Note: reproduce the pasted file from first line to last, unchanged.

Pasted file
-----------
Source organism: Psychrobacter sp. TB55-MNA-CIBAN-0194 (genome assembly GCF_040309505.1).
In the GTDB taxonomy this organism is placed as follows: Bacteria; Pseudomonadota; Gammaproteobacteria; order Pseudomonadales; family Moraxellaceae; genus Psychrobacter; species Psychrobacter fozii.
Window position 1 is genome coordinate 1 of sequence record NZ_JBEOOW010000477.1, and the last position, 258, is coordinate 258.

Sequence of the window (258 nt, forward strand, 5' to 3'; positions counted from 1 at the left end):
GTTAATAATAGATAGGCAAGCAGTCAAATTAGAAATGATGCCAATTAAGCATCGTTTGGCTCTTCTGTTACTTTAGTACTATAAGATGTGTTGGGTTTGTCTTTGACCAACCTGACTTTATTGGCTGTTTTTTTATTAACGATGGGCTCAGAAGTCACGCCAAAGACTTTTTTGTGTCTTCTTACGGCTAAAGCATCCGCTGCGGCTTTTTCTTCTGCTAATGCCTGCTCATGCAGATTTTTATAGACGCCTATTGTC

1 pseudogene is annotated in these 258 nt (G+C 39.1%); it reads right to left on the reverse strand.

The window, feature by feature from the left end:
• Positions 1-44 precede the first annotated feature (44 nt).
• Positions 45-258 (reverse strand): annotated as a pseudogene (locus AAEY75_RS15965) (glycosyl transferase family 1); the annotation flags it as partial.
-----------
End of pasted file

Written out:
Source organism: Psychrobacter sp. TB55-MNA-CIBAN-0194 (genome assembly GCF_040309505.1).
In the GTDB taxonomy this organism is placed as follows: Bacteria; Pseudomonadota; Gammaproteobacteria; order Pseudomonadales; family Moraxellaceae; genus Psychrobacter; species Psychrobacter fozii.
Window position 1 is genome coordinate 1 of sequence record NZ_JBEOOW010000477.1, and the last position, 258, is coordinate 258.

Sequence of the window (258 nt, forward strand, 5' to 3'; positions counted from 1 at the left end):
GTTAATAATAGATAGGCAAGCAGTCAAATTAGAAATGATGCCAATTAAGCATCGTTTGGCTCTTCTGTTACTTTAGTACTATAAGATGTGTTGGGTTTGTCTTTGACCAACCTGACTTTATTGGCTGTTTTTTTATTAACGATGGGCTCAGAAGTCACGCCAAAGACTTTTTTGTGTCTTCTTACGGCTAAAGCATCCGCTGCGGCTTTTTCTTCTGCTAATGCCTGCTCATGCAGATTTTTATAGACGCCTATTGTC

1 pseudogene is annotated in these 258 nt (G+C 39.1%); it reads right to left on the reverse strand.

The window, feature by feature from the left end:
• Positions 1-44 precede the first annotated feature (44 nt).
• Positions 45-258 (reverse strand): annotated as a pseudogene (locus AAEY75_RS15965) (glycosyl transferase family 1); the annotation flags it as partial.